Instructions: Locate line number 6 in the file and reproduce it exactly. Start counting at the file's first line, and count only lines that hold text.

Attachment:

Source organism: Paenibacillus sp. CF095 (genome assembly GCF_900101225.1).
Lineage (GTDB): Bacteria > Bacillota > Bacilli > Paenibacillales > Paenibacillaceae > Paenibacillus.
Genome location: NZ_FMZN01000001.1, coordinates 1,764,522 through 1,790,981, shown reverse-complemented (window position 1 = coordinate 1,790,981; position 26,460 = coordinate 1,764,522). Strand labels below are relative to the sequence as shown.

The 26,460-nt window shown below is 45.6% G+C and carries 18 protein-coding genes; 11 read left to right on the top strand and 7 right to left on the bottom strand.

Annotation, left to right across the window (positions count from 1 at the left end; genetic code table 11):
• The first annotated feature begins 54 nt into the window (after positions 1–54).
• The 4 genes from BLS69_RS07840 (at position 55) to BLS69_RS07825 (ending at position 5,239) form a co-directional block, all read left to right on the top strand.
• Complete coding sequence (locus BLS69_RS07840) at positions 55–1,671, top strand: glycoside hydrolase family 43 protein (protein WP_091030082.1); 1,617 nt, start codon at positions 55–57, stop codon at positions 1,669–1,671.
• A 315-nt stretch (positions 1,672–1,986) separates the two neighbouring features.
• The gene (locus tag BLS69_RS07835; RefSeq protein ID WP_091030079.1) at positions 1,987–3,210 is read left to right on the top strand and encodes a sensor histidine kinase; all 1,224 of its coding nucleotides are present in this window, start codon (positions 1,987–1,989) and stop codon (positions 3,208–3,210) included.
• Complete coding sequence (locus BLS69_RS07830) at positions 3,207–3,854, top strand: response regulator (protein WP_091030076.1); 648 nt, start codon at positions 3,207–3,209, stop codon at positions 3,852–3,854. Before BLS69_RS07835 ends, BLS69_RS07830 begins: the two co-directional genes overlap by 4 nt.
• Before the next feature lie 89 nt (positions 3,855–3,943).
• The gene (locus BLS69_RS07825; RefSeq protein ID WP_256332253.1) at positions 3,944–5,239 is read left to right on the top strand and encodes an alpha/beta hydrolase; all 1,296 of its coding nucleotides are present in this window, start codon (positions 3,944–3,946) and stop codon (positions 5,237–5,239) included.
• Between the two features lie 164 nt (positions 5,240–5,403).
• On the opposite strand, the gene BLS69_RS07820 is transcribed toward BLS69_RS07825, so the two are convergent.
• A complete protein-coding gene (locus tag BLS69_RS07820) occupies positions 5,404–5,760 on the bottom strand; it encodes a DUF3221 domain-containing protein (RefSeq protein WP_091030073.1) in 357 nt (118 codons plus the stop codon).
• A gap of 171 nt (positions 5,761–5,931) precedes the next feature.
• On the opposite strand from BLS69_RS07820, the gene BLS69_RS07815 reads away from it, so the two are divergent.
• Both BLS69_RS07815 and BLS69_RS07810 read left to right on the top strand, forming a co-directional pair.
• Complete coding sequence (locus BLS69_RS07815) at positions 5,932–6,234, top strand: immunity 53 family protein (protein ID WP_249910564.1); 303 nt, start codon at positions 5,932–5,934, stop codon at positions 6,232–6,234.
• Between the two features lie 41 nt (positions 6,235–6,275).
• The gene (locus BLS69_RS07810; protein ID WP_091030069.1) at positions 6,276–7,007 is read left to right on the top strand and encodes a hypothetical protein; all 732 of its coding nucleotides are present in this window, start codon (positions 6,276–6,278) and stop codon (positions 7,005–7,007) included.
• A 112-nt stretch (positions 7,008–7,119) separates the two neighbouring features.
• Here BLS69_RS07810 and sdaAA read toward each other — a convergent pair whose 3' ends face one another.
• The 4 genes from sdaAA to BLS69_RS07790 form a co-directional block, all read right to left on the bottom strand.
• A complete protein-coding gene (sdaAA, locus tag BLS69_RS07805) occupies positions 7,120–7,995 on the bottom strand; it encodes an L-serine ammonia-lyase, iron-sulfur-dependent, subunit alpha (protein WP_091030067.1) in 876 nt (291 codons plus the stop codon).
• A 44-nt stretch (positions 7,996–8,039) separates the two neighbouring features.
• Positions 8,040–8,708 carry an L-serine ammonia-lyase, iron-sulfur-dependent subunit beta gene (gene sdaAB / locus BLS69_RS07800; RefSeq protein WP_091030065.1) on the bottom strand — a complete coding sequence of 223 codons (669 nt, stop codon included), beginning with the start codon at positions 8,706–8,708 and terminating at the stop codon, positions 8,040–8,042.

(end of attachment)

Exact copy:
• The first annotated feature begins 54 nt into the window (after positions 1–54).